The stages, day by day
University of Oxford
University of Cambridge
The following routes traveled by thousands of students who have journeid from city to city and from study to study in search of a common European identity
Moments experiences during the journey, acquaintances made, and the participation of meetings are a considerable part of the formation of the students. While, upon their return home, they bring new ideas and memories that enrich their country of origin.
Over the centuries, these wandering journeys of intellectuals have taken on different names: but first known as peregrinatio academica. The humanistic pilgrimage of the learned and educated were animated by libraries, academies, and printed works. Many included groups of students who escaped religious persecutions and found peace and tolerance in distant lands and universities.
We would be disappointed if we searched distinctive indication on buildings marking the beginning of this story. Student met in some areas of the city, in houses owned or united by educators, or lodged in spacious rooms of religious convents. At the end of the Middle Ages, universities began configuring independent buildings that guaranteed housing, classroom space and other needs for academic life, forming itself out of borrowed and adapted existing structures leading to different types of institutions. In English colleges, for example, the characteristic element that we encounter from the beginning is the large dining room, the hall as we can find at Merton College or New College in Oxford. Other common elements, including those found at Oxford, are the large quadrangular courtyards, the library, and classrooms overlooking the courtyard.
While speaking about the structures we must also discuss those who breathed life into its walls. We owe the 1517 foundation of Corpus Christi College in Oxford to Richard Foxe and the 1525 founding of Cardinal College of cardinal Thomas Wolsey. These men broadened the values of humanism throughout England and most likely inspired by Thomas Linacre, a man who traveled Italy extensively and considered the best classical humanist scholar and physician of the time who graduated in Padua in 1496.
Thomas Linacre, John Caius, John Chambre, and William Harvey are just a few names we meet on our journey. Each demonstrating that the influence of humanism and the Paduan medical school on English culture was profound and lasting.
The University of Oxford originated from the evolution of associations of teachers and pupils present in the city before the 12th century, holding evidence of the earliest form of academic mobility. In 1188, Gerald of Wales gave a public reading to the assembled Oxford dons and in around 1190 the arrival of Emo of Friesland became the first known foreign student who had studied in Paris and Orleans.
In 1201 the University was headed by a magister scholarum Oxonie, on whom the title of Chancellor and in 1231 the position was later confirmed by the bishop of Lincoln. At the beginning of the 13th century, the masters were recognised as a universitas or a corporation.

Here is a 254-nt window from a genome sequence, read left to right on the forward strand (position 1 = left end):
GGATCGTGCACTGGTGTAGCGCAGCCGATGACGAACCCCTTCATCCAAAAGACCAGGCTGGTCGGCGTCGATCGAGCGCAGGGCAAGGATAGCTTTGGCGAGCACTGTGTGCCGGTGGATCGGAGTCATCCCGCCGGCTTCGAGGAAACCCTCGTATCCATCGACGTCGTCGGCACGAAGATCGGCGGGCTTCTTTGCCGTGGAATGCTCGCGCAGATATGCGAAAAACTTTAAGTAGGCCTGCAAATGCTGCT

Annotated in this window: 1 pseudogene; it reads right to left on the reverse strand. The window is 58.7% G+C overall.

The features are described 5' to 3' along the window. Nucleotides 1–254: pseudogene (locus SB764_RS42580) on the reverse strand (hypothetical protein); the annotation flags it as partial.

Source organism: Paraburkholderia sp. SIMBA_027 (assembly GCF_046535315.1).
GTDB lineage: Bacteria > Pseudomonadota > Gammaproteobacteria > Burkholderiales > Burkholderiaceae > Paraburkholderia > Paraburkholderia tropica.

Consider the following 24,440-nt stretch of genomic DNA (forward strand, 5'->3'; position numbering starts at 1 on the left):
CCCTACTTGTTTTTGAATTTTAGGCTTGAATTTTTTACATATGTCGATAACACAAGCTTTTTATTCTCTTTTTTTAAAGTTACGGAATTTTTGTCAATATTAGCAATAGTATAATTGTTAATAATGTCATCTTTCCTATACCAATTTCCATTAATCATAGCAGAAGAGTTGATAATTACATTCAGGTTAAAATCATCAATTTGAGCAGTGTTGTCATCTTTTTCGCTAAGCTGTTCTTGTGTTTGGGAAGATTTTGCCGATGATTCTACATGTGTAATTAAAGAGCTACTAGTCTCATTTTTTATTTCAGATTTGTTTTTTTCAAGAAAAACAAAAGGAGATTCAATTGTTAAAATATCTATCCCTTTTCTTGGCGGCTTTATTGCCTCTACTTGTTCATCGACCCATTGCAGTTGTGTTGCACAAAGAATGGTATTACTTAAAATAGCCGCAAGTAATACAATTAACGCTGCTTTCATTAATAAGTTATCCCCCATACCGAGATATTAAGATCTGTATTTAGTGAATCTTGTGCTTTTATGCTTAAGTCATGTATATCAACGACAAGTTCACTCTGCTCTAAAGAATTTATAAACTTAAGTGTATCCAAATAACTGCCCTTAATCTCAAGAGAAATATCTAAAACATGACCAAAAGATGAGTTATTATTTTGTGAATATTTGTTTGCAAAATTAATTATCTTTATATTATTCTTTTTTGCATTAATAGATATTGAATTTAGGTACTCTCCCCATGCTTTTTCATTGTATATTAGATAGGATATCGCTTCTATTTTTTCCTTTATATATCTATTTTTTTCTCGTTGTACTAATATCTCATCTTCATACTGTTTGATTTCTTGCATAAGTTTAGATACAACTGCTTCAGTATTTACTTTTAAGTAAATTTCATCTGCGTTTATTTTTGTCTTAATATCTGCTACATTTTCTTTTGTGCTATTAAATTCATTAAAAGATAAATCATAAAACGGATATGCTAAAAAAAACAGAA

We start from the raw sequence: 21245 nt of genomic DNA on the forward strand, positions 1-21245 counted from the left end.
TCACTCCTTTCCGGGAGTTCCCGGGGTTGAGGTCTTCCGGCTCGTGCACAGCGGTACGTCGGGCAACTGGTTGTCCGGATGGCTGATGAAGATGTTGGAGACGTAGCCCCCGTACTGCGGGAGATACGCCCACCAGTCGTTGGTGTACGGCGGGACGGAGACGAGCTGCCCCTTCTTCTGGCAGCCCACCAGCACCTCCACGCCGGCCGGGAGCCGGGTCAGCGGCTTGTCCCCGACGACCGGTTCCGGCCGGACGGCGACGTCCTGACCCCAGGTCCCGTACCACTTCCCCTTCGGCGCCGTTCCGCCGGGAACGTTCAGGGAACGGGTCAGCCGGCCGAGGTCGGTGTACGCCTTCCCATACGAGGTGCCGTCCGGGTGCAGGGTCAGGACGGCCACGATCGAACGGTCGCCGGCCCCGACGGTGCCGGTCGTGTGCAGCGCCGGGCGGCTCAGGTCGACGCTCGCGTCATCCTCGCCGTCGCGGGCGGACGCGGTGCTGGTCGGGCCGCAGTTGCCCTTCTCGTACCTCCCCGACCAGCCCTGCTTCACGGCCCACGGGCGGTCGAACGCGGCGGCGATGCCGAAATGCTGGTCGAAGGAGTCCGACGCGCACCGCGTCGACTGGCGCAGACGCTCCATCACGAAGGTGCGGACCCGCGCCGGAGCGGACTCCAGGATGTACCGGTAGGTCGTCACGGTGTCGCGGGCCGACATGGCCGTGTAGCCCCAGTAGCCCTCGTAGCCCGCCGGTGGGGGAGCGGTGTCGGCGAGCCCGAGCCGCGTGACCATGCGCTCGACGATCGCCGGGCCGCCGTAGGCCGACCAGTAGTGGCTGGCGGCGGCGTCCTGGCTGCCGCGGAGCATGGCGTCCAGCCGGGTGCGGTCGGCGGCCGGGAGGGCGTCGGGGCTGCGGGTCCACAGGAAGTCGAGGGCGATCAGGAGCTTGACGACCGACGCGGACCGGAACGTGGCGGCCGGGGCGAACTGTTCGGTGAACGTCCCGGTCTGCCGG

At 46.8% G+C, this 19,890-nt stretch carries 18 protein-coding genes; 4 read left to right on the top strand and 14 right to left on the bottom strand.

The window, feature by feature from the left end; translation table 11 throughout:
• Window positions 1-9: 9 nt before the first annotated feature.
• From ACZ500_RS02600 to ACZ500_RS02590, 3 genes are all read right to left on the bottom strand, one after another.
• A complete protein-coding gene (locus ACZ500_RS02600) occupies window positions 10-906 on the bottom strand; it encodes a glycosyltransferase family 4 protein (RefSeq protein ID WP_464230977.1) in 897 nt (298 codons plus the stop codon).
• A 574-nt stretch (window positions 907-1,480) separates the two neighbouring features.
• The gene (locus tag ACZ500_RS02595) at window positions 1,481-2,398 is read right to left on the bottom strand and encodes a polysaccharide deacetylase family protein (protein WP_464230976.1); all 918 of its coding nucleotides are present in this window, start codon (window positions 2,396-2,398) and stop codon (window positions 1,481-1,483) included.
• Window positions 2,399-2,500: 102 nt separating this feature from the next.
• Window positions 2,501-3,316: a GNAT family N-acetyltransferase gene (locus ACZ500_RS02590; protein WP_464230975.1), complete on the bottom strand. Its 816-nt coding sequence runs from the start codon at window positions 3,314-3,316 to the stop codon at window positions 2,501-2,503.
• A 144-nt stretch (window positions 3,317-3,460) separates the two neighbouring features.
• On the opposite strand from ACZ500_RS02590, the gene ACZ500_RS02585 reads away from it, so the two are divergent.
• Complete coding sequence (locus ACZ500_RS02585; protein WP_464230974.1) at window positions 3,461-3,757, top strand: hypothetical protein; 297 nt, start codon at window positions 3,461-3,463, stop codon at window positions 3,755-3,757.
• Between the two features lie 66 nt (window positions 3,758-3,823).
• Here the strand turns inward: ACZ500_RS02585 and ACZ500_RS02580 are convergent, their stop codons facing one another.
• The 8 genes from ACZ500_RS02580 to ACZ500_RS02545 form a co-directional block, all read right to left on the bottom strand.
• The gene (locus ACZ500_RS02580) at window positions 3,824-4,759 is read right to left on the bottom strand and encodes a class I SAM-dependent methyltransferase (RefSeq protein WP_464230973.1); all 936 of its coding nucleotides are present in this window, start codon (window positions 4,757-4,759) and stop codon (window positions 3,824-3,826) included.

The University of Oxford has been at the centre of religious and political controversies for centuries. John Wyclif promoted the English translation of the Bible and Henry VIII forced the Oxford masters to accept the legality of his divorce from Catherine of Aragon. In the 16th century, several clergymen were tried for heresy and burnt at the stake because of their religious ideas.
In 1621 the Botanical Garden was also founded, the oldest in Great Britain. During the English Civil War, the city was placed under siege several times, the university sided with King Charles I who had set up a counter-Parliament in the city.
The 18th and 19th centuries were times of great debate and scientific discovery for Oxford. Edmund Halley predicted the return of the comet that bears his name and in 1860 there was the famous battle between Thomas Huxley, a supporter of the theory of evolution against Bishop Samuel Wilberforce. Among the numerous and illustrious alumni of these centuries, we remember William Herschel and Lewis Carroll and in more recent times JRR Tolkien and TS Eliot.
The oldest university in the Anglo-Saxon world, one of the six oldest in Europe, today the University of Oxford has more than 25,000 students and is firmly positioned at the top of international rankings for the quality of teaching.
The University of Cambridge was founded in 1209 when a group of students from Oxford migrated due to serious injustices.
The royal charter bestowed by King Henry III of England in 1231 granted it the right to discipline its members and offer exemption from some taxes and subsidies for students.
The Peasants’ Revolt between local citizens and members of the university community in 1381 resulted in violent events, including the looting of several university properties. As a result, the Chancellor received extraordinary powers, including the ability to prosecute criminals and issue licenses.